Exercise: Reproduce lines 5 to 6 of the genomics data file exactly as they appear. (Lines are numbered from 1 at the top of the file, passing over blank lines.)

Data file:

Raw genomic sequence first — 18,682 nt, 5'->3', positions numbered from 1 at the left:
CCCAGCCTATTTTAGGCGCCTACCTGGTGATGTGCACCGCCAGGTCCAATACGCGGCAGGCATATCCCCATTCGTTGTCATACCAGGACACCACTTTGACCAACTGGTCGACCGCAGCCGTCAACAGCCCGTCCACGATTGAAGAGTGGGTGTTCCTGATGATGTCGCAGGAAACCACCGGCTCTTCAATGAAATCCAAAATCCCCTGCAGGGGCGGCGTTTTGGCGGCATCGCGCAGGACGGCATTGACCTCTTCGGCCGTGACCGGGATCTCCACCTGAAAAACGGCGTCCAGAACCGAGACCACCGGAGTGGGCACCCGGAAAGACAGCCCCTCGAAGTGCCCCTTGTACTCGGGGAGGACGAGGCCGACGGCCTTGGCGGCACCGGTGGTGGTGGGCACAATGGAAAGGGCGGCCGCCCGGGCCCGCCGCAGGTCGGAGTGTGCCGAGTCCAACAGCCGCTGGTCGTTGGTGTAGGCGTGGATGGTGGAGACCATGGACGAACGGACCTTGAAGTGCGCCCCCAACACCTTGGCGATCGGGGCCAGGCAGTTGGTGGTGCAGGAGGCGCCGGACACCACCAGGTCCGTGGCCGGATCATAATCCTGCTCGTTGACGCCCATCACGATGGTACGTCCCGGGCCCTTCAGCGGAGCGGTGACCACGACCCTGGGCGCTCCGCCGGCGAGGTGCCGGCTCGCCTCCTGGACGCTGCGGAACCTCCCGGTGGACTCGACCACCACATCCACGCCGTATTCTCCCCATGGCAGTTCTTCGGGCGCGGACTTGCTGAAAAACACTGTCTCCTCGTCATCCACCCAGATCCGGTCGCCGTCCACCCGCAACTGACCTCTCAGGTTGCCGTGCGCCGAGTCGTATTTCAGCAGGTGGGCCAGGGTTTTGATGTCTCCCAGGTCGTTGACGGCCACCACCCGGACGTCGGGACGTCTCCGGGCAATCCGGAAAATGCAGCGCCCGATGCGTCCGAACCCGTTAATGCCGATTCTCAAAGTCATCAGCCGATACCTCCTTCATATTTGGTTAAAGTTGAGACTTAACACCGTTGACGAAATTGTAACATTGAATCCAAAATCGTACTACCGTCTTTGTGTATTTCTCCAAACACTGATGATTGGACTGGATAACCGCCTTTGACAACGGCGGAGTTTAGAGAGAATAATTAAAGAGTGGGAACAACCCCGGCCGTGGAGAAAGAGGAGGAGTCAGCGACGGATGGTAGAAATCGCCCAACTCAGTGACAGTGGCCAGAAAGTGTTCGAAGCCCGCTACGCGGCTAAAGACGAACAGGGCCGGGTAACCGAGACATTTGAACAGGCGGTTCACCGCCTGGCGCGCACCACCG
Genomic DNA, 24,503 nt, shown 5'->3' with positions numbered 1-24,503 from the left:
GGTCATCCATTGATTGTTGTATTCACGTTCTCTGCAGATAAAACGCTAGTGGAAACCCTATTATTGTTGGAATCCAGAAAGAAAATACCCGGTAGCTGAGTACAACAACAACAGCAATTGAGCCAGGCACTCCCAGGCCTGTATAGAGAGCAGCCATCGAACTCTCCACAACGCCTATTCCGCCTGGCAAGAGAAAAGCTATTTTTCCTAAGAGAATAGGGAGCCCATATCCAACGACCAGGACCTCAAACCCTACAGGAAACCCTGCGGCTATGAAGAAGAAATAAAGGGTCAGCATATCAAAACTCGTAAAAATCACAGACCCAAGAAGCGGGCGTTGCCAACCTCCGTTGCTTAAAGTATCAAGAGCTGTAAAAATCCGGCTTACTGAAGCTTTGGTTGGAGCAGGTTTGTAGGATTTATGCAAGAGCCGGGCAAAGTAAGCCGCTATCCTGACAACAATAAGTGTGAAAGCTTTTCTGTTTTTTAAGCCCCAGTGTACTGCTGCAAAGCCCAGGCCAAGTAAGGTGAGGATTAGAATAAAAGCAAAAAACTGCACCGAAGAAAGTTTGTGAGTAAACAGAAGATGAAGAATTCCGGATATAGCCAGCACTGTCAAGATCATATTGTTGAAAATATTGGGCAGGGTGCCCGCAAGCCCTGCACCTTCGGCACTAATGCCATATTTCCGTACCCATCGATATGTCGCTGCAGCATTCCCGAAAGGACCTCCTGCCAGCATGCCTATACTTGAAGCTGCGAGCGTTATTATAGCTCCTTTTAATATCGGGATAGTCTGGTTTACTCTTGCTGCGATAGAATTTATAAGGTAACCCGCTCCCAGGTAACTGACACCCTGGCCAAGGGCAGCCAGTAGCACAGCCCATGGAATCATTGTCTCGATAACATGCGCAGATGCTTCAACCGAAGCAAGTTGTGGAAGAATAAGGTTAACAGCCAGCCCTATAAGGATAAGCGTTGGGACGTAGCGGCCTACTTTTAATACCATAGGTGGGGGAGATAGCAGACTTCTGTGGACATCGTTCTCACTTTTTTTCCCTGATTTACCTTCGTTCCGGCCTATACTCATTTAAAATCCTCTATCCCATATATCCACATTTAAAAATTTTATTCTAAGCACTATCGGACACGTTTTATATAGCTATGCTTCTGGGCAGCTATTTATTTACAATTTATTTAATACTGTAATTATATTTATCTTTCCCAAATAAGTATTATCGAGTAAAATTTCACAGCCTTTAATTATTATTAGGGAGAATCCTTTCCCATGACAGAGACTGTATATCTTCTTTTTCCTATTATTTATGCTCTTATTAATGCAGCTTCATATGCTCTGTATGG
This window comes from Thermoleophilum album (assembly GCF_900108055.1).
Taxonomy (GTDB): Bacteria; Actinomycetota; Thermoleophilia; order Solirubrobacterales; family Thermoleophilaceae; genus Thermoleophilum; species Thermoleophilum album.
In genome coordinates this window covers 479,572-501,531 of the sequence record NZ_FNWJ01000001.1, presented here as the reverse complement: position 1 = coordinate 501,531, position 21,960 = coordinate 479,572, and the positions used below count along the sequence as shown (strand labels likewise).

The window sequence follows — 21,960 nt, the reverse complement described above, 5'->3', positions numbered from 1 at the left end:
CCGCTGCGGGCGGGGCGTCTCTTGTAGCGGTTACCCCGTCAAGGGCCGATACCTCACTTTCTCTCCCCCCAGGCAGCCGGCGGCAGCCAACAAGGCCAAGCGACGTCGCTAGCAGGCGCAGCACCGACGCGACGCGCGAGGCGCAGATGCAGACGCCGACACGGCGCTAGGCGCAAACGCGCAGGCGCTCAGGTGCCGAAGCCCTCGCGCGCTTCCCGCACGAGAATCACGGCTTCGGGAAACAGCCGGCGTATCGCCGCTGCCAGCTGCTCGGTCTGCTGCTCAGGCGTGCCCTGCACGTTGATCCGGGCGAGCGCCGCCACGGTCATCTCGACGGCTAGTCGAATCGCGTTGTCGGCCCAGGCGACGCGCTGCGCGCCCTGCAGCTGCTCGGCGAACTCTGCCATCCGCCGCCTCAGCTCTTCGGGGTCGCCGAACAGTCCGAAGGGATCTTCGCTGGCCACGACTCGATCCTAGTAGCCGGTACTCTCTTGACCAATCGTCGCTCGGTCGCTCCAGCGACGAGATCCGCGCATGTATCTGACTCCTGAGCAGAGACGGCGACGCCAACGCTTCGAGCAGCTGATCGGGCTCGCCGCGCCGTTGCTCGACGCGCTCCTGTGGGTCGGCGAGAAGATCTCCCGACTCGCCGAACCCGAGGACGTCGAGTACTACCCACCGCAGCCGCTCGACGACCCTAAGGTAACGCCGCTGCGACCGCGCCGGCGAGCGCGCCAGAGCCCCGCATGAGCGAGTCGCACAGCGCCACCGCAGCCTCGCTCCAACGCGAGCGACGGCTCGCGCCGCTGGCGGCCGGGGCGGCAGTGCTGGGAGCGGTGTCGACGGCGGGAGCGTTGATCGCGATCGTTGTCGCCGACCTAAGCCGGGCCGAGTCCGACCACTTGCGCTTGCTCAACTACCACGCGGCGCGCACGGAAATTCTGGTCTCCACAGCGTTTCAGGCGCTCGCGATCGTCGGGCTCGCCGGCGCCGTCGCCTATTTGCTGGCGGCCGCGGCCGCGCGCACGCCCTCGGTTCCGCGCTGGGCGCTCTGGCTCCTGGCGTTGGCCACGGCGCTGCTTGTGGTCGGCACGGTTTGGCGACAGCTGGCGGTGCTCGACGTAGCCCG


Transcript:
This window comes from Thermoleophilum album (assembly GCF_900108055.1).
Taxonomy (GTDB): Bacteria; Actinomycetota; Thermoleophilia; order Solirubrobacterales; family Thermoleophilaceae; genus Thermoleophilum; species Thermoleophilum album.